How to Stop Animals From Eating Blueberries

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The pride you take in caring for and keeping plants can be extremely rewarding. More rewarding yet is keeping fruit-baring plants, like blueberries. As a rich source of antioxidants, blueberries are a healthful addition to any garden. Regrettably, animals find them as irresistible as humans. Fortunately, you can stop animals from eating blueberries with a few methods that can be used individually or together.

Things You'll Need

  • Hair clippings
  • Chicken wire
  • 2 x 4s
  • Urine
  • Chemical repellent
  • Peppers
  • Spray bottle
  • Spread human hair around the blueberries. Animals rely much more on their sense of smell than humans do, and trust their nose more than their eyes. When animals smell humans nearby, they generally will take off. Fake the presence of humans around your blueberries by spreading hair around the base of the plants. Pull all the hair out of combs and hair brushes around the house. Call a local barber and beauty salon and ask if you can take their hair clippings off their hands.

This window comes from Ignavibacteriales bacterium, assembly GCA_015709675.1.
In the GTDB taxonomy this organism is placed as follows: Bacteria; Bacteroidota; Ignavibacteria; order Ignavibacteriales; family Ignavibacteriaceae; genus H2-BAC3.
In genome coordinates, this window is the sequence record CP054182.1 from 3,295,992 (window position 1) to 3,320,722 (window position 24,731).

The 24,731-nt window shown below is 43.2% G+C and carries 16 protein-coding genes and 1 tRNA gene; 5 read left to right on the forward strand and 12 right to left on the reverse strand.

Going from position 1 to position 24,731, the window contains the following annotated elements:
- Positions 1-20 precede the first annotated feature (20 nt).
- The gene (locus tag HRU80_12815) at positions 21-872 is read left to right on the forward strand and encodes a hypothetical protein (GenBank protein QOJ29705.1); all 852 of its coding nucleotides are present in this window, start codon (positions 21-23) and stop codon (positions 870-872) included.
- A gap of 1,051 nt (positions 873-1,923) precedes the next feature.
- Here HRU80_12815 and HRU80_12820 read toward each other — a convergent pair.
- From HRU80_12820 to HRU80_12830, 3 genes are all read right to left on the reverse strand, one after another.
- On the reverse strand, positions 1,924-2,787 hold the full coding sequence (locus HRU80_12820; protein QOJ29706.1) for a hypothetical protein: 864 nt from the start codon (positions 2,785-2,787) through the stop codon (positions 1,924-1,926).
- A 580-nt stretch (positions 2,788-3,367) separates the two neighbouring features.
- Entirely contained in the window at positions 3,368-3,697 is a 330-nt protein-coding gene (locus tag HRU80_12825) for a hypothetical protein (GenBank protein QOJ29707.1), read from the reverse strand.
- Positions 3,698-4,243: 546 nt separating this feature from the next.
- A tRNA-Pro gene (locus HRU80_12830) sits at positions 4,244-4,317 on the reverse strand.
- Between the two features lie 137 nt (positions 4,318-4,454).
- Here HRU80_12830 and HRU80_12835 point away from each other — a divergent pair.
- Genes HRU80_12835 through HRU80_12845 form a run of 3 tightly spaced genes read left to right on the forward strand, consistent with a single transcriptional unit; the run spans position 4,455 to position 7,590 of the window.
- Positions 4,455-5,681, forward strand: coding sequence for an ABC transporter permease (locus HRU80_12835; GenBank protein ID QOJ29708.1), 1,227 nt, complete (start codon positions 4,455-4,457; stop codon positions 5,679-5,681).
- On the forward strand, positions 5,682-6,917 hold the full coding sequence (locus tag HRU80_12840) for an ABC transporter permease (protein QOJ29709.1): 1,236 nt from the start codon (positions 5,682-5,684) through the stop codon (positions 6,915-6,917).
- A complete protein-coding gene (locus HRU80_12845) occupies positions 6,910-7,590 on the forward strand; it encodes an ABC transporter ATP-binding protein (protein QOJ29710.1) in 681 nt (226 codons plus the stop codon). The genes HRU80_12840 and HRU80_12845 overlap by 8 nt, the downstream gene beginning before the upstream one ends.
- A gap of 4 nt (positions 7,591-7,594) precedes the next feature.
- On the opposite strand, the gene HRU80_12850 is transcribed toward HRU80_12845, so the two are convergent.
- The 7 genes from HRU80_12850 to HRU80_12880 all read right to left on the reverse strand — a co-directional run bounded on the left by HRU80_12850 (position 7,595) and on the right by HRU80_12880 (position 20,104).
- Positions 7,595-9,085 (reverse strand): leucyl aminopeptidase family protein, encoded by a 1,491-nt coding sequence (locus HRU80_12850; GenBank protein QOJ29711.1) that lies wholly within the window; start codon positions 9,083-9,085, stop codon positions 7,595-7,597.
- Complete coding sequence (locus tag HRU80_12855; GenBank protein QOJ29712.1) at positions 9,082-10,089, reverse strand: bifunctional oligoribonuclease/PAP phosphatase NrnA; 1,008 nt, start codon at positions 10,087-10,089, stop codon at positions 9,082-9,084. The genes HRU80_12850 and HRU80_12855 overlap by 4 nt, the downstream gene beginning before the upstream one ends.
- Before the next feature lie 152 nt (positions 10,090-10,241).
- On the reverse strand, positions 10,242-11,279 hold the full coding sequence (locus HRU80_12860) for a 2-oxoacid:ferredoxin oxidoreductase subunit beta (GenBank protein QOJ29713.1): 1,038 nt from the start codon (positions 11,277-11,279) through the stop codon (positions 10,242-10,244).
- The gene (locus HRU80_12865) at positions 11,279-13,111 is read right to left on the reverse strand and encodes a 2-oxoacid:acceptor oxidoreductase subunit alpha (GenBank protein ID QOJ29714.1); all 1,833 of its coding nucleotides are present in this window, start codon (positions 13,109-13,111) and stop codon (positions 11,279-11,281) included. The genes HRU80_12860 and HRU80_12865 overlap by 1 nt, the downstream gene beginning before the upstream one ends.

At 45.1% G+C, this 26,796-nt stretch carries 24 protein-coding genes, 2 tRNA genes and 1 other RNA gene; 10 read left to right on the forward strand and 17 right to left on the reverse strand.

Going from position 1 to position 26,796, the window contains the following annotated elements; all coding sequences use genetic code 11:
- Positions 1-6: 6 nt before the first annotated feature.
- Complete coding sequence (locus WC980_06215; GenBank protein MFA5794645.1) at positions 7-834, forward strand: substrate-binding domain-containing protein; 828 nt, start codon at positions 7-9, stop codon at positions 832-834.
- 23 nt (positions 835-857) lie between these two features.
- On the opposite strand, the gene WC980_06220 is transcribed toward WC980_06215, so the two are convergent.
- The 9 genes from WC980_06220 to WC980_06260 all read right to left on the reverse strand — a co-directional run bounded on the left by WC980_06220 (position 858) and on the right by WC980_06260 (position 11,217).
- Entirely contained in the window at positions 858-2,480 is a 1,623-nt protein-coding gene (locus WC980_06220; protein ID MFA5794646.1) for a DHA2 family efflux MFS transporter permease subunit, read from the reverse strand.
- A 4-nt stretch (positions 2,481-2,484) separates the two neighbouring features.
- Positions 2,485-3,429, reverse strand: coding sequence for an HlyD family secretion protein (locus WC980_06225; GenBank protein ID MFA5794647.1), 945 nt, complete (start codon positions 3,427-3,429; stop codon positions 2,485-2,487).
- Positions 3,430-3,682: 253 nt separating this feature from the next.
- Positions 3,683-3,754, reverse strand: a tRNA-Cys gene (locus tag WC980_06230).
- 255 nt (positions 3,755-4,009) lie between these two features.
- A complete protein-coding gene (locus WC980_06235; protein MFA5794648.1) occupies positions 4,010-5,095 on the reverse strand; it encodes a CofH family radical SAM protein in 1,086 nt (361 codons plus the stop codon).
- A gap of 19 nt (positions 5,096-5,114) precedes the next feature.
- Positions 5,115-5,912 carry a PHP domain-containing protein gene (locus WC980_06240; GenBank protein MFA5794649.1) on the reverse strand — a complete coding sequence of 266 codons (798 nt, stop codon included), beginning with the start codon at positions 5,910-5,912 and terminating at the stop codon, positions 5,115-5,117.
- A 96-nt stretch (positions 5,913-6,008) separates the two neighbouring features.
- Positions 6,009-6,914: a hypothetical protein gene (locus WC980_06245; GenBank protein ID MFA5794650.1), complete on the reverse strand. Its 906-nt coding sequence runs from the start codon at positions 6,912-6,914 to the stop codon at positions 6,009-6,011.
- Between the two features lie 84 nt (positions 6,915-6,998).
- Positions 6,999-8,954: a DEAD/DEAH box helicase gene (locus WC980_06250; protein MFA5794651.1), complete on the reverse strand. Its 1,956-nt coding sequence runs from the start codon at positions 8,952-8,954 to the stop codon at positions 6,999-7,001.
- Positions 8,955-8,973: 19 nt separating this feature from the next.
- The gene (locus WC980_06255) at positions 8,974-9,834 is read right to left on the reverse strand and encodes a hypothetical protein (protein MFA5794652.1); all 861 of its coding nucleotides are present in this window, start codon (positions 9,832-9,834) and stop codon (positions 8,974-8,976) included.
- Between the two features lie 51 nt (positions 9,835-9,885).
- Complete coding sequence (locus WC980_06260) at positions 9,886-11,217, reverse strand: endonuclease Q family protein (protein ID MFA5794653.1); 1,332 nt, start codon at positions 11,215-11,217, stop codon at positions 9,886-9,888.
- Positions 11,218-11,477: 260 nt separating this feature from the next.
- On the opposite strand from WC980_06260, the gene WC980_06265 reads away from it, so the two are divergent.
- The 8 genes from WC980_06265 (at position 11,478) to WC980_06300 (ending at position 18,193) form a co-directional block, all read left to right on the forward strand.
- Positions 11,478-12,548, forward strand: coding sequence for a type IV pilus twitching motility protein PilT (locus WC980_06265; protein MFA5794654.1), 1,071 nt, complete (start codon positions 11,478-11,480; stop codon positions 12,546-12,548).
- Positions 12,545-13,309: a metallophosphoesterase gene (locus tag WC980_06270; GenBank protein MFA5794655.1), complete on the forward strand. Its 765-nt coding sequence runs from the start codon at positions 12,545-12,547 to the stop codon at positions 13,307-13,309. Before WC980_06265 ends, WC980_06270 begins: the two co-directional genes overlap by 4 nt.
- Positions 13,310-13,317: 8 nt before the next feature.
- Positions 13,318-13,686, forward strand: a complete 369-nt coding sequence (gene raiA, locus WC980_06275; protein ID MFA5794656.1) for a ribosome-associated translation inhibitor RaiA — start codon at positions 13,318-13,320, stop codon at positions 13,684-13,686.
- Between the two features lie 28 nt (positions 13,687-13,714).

• Build a fence around the blueberry bushes. A tangible fence can do wonders to separate the fruit from animals. Use a fine fencing material to keep out animals of different sizes. Chicken wire enforced with wooden supports is an easy to use fence material. Fences should be high enough that hungry animals can't jump over them, and buried at least an inch into the ground to prevent falling over.

  • Spread human urine around the perimeter of your blueberry bush. Like human hair, urine has a strong scent that animals can readily identify and will be inclined to stay away from it. Also like hair, urine is a generally wasted resource you should have no problem producing. Spread the urine around the bushes occasionally to keep animals away, especially after rain.

  • Purchase a chemical repellent. A number of highly effective chemical repellents are available for deterring all sorts of animals. Buy one with the broadest range of repelled animals, and follow the product's directions.

  • Soak hot peppers, seeds and all, in water. Pepper oils can irritate the noses and mouths of animals as readily as they do humans. Place your pepper water in an adjustable garden spray bottle. Turn the nozzle to mist and spray the perimeter and exterior of the bush.

Tips & Warnings

  • The urine of predators will repel prey animals. Synthetic versions are widely available.
  • Pepper oils can irritate the eyes, nose, mouth and exposed injuries. Always take precautions to protect sensitive areas.

References

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